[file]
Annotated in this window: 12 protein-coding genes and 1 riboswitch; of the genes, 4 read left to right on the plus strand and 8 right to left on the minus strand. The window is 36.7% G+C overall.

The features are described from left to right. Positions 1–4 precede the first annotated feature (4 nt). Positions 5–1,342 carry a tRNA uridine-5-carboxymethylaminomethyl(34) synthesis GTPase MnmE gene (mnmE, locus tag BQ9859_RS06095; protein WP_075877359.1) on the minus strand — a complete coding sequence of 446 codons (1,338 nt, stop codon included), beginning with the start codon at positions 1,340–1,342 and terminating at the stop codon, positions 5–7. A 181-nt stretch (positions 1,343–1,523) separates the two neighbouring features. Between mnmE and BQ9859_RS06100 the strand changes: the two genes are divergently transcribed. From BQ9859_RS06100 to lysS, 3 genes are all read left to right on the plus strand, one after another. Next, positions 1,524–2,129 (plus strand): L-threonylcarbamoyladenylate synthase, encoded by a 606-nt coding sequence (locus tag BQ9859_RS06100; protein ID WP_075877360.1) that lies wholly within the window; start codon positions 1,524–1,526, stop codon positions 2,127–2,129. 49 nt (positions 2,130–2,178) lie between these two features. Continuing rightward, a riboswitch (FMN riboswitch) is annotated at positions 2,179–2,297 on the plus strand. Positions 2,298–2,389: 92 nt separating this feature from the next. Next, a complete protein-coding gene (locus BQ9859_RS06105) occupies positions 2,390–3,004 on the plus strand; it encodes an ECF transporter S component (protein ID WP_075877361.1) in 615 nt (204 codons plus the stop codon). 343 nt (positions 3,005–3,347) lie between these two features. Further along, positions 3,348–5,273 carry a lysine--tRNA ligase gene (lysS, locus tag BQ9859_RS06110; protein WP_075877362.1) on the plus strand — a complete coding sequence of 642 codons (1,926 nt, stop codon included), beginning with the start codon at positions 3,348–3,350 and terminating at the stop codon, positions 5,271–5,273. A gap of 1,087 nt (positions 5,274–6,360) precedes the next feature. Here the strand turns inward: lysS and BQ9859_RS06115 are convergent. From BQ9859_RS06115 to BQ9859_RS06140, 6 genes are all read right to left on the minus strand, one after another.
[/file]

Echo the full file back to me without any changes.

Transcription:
Annotated in this window: 12 protein-coding genes and 1 riboswitch; of the genes, 4 read left to right on the plus strand and 8 right to left on the minus strand. The window is 36.7% G+C overall.

The features are described from left to right. Positions 1–4 precede the first annotated feature (4 nt). Positions 5–1,342 carry a tRNA uridine-5-carboxymethylaminomethyl(34) synthesis GTPase MnmE gene (mnmE, locus tag BQ9859_RS06095; protein WP_075877359.1) on the minus strand — a complete coding sequence of 446 codons (1,338 nt, stop codon included), beginning with the start codon at positions 1,340–1,342 and terminating at the stop codon, positions 5–7. A 181-nt stretch (positions 1,343–1,523) separates the two neighbouring features. Between mnmE and BQ9859_RS06100 the strand changes: the two genes are divergently transcribed. From BQ9859_RS06100 to lysS, 3 genes are all read left to right on the plus strand, one after another. Next, positions 1,524–2,129 (plus strand): L-threonylcarbamoyladenylate synthase, encoded by a 606-nt coding sequence (locus tag BQ9859_RS06100; protein ID WP_075877360.1) that lies wholly within the window; start codon positions 1,524–1,526, stop codon positions 2,127–2,129. 49 nt (positions 2,130–2,178) lie between these two features. Continuing rightward, a riboswitch (FMN riboswitch) is annotated at positions 2,179–2,297 on the plus strand. Positions 2,298–2,389: 92 nt separating this feature from the next. Next, a complete protein-coding gene (locus BQ9859_RS06105) occupies positions 2,390–3,004 on the plus strand; it encodes an ECF transporter S component (protein ID WP_075877361.1) in 615 nt (204 codons plus the stop codon). 343 nt (positions 3,005–3,347) lie between these two features. Further along, positions 3,348–5,273 carry a lysine--tRNA ligase gene (lysS, locus tag BQ9859_RS06110; protein WP_075877362.1) on the plus strand — a complete coding sequence of 642 codons (1,926 nt, stop codon included), beginning with the start codon at positions 3,348–3,350 and terminating at the stop codon, positions 5,271–5,273. A gap of 1,087 nt (positions 5,274–6,360) precedes the next feature. Here the strand turns inward: lysS and BQ9859_RS06115 are convergent. From BQ9859_RS06115 to BQ9859_RS06140, 6 genes are all read right to left on the minus strand, one after another.